The direction of SharePoint Online in 2013

December 31, 2012  |  No Comments  |  by   |  Blog, News

Two massive trends clearly have Microsoft’s attention (read: obsession) right now:

The first is Mobility, attend any Microsoft convention lately and few slide decks are lacking something along the lines of: “by 2016 smartphones and tablets will be used by 1.3 Billion dogs, gerbils, and cats”. Often the topic dominates over 25% of the event.

It makes sense, Windows 8 is their newborn and it is a massive mobility play, “as a side note, we bothered to make it work on your desktop”.

Fearful of another Windows Visa, and late to the mobility market, they are now obsessed. Every product on the Microsoft line is gearing up to be part of the bear hug that Microsoft is trying to make around the mobility trend. “The cloud”, which enables a lot of these mobility plays, has suddenly before a derivative of the story rather than being the story itself.

The Changes:

The new UI is designed to be ubiquitous between a desktop and a mobile device. The new Office 2013 Apps and their web-app counterparts are built to sync directly to SharePoint so that saving files to the cloud is like saving to your desktop (even when done on your phone). They are also designed around the windows 8 framework, no more “file” drop downs, now it is a whole “backstage” menu with big buttons for our flabby fingers to poke while buying Starbucks.

They are also adding an app/store for the download/purchase of per-designed apps that pull from SharePoint data into local apps. And for the IT managers reading this, YES, they are providing administrative infrastructure for the management and approval of any Office 365 or SharePoint Online related app downloads. This last bit they almost had no choice in, as Office 365 has been successful grabbing market share with HIPAA, ITAR, or SAS regulated industries, they are legally bound in some instances to only introduce features with appropriate IT controls in place to meet all those HIPAA BAAs they’ve signed.

Lots of new features for business owners and professionals to be found here, I do however, struggle to see as much logic in the next obsession… The obsession I think we are all tired of hearing about:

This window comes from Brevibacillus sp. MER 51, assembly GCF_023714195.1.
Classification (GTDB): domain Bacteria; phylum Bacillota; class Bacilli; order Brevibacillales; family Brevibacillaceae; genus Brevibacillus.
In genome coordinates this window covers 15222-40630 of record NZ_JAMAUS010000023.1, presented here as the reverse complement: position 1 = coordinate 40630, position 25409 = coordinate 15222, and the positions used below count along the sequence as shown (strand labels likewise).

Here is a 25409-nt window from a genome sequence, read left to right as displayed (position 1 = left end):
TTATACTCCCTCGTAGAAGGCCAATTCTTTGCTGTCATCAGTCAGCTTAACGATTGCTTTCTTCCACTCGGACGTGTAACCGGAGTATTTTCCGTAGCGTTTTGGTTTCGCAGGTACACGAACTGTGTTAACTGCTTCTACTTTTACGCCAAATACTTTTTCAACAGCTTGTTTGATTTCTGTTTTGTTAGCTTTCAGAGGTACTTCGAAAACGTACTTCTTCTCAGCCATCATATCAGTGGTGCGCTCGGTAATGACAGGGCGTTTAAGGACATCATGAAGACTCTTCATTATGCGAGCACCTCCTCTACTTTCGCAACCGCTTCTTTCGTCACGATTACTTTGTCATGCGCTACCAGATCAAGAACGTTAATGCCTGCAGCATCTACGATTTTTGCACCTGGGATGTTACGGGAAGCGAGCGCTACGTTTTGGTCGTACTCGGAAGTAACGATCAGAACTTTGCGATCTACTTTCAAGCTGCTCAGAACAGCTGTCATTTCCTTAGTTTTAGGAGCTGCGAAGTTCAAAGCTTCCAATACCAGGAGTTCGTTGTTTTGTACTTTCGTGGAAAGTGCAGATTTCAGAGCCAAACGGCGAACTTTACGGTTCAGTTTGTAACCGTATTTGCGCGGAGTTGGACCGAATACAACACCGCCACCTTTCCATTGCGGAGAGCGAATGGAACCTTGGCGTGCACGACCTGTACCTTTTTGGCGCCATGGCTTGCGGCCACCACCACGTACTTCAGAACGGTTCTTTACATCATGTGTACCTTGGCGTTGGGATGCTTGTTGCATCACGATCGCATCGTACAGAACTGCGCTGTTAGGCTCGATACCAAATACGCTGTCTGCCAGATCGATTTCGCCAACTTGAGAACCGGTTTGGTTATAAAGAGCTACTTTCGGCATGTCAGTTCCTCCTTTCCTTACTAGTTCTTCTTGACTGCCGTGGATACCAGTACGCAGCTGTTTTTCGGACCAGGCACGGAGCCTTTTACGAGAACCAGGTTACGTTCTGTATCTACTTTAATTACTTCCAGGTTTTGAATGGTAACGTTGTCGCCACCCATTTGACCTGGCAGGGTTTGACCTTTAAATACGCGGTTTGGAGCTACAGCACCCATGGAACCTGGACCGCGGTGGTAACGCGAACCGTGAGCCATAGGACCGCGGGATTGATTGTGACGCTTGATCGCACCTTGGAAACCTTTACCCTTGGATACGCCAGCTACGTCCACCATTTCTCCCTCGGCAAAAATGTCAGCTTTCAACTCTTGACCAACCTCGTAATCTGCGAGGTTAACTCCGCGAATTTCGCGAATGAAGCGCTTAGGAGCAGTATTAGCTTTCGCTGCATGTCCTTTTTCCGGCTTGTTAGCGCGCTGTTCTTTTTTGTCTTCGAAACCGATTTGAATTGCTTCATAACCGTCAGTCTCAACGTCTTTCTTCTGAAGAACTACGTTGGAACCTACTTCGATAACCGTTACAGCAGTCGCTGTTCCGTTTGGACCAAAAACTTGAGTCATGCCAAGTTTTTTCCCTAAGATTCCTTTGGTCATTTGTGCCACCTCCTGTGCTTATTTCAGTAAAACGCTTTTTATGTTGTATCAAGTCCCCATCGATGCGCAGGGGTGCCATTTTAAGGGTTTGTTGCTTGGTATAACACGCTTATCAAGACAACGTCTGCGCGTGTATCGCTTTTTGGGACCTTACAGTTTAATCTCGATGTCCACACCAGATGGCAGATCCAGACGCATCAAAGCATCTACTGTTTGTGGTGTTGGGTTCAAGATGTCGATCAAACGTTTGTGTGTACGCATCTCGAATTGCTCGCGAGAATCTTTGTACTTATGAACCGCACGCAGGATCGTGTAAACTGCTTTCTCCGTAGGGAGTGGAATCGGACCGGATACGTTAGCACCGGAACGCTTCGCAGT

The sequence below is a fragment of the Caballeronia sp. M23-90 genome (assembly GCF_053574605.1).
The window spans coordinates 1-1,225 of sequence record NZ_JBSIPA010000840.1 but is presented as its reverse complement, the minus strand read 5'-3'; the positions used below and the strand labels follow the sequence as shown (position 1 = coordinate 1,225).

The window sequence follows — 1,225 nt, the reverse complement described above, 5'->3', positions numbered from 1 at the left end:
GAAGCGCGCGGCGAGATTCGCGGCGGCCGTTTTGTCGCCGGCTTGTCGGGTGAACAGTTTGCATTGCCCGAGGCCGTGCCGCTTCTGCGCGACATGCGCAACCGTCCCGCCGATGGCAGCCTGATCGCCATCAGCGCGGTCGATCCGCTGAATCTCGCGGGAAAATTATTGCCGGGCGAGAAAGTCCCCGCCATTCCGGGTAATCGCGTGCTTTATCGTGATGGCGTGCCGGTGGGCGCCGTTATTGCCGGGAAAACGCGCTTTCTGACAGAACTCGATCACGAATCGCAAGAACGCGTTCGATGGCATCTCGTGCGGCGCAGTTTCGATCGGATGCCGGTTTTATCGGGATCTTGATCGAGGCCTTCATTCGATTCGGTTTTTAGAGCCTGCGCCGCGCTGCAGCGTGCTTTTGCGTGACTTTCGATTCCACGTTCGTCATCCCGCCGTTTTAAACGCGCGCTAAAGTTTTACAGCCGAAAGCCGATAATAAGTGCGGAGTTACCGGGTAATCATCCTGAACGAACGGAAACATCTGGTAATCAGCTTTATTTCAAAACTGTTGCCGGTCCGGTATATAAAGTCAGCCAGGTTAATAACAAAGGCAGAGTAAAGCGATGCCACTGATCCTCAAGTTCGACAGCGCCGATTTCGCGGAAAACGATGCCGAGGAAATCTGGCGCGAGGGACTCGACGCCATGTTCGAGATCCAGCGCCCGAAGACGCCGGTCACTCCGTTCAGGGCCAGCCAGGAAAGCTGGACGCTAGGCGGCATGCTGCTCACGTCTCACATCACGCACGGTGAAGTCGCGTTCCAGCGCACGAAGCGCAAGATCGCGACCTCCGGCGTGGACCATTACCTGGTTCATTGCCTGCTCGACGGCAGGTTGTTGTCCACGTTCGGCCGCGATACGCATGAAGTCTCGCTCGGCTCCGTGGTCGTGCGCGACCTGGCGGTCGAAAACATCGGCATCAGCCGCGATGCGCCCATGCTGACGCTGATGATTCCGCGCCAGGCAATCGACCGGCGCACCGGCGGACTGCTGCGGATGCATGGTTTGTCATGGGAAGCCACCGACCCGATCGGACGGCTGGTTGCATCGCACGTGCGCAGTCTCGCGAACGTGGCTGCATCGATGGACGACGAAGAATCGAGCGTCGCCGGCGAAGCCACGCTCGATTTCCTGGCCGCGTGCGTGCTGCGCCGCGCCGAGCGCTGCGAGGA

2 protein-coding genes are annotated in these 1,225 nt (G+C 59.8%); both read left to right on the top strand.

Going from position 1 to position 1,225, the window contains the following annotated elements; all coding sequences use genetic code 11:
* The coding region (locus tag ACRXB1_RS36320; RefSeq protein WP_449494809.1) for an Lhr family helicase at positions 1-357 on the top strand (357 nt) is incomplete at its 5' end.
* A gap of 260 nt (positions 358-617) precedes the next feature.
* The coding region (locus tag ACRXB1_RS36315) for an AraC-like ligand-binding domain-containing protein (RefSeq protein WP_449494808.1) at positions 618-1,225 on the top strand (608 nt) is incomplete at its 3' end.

Microsoft’s acquisition of Yammer is going to play a huge role in the upcoming changes to SharePoint Online. They are still hush hush on the technical details, but have already released details of how it will integrate into the licensing plans. As their #1 complaint is how overly convoluted the licensing model is, they wouldn’t make sweeping changes and complicate it more if they didn’t feel they had a big juicy reason to do so.

Building yammer dashboards into all the SharePoint Online infrastructure is a major goal. New features claim to improve tasks such as the following: Users searching out internal expertise within their company through SharePoint (see below), collaborating on documents and projects and getting on the fly recommendations, improving intra-office collaboration by allowing employees to organically grow a “work network” in a similar way one might grow their linkedin profile.

Click Image to Enlarge

It is almost a bit frustrating to go to these events because Microsoft is making huge improvements in other areas that get grazed over like they hardly matter. For example, standardizing the functional availability of feature sets between SharePoint Online and SharePoint Enterprise has been a area of needed improvement since day one.

The SharePoint team is making massive strides here, improving search, adding BCS Support, supporting PowerShell commands, improving IRM, improving sandbox mode, improving the ability to use SharePoint Online as a public facing website, etc. These are huge strides in feature parity that seem far more compelling than being able to add my boss as a friend… but they get hardly any face time in the update briefings. While I understand the mobility obsession, Microsoft’s focus on social integration is a bit poorly aligned with the needs of midsize businesses. As the details of the next major patch continue to trickle out, hoping they take the opportunity to provide more clarity and specifics on some of the more relevant areas of improvement.

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